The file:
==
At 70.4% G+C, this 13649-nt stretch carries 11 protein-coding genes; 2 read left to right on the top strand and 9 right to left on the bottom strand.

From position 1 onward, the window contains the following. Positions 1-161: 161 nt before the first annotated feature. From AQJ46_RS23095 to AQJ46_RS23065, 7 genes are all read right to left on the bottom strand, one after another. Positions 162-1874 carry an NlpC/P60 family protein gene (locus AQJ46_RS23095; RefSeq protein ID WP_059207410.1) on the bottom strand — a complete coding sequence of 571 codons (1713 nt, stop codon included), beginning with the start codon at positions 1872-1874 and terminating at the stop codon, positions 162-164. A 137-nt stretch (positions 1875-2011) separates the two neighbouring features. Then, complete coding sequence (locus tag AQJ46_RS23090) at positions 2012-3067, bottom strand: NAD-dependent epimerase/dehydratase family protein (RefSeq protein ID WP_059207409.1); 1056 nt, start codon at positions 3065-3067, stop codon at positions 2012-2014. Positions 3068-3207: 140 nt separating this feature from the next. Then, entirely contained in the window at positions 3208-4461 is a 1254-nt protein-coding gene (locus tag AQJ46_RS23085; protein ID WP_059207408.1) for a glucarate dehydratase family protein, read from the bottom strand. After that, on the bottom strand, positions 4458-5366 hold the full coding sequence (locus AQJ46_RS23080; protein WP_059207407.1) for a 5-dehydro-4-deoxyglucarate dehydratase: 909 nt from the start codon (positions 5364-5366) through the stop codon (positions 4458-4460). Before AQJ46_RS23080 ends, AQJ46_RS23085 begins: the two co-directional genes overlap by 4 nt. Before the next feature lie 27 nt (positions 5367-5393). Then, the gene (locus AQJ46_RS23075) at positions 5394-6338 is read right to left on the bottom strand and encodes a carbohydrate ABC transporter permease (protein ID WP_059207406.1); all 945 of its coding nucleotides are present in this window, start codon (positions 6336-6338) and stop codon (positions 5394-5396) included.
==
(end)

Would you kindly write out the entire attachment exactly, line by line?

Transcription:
At 70.4% G+C, this 13649-nt stretch carries 11 protein-coding genes; 2 read left to right on the top strand and 9 right to left on the bottom strand.

From position 1 onward, the window contains the following. Positions 1-161: 161 nt before the first annotated feature. From AQJ46_RS23095 to AQJ46_RS23065, 7 genes are all read right to left on the bottom strand, one after another. Positions 162-1874 carry an NlpC/P60 family protein gene (locus AQJ46_RS23095; RefSeq protein ID WP_059207410.1) on the bottom strand — a complete coding sequence of 571 codons (1713 nt, stop codon included), beginning with the start codon at positions 1872-1874 and terminating at the stop codon, positions 162-164. A 137-nt stretch (positions 1875-2011) separates the two neighbouring features. Then, complete coding sequence (locus tag AQJ46_RS23090) at positions 2012-3067, bottom strand: NAD-dependent epimerase/dehydratase family protein (RefSeq protein ID WP_059207409.1); 1056 nt, start codon at positions 3065-3067, stop codon at positions 2012-2014. Positions 3068-3207: 140 nt separating this feature from the next. Then, entirely contained in the window at positions 3208-4461 is a 1254-nt protein-coding gene (locus tag AQJ46_RS23085; protein ID WP_059207408.1) for a glucarate dehydratase family protein, read from the bottom strand. After that, on the bottom strand, positions 4458-5366 hold the full coding sequence (locus AQJ46_RS23080; protein WP_059207407.1) for a 5-dehydro-4-deoxyglucarate dehydratase: 909 nt from the start codon (positions 5364-5366) through the stop codon (positions 4458-4460). Before AQJ46_RS23080 ends, AQJ46_RS23085 begins: the two co-directional genes overlap by 4 nt. Before the next feature lie 27 nt (positions 5367-5393). Then, the gene (locus AQJ46_RS23075) at positions 5394-6338 is read right to left on the bottom strand and encodes a carbohydrate ABC transporter permease (protein ID WP_059207406.1); all 945 of its coding nucleotides are present in this window, start codon (positions 6336-6338) and stop codon (positions 5394-5396) included.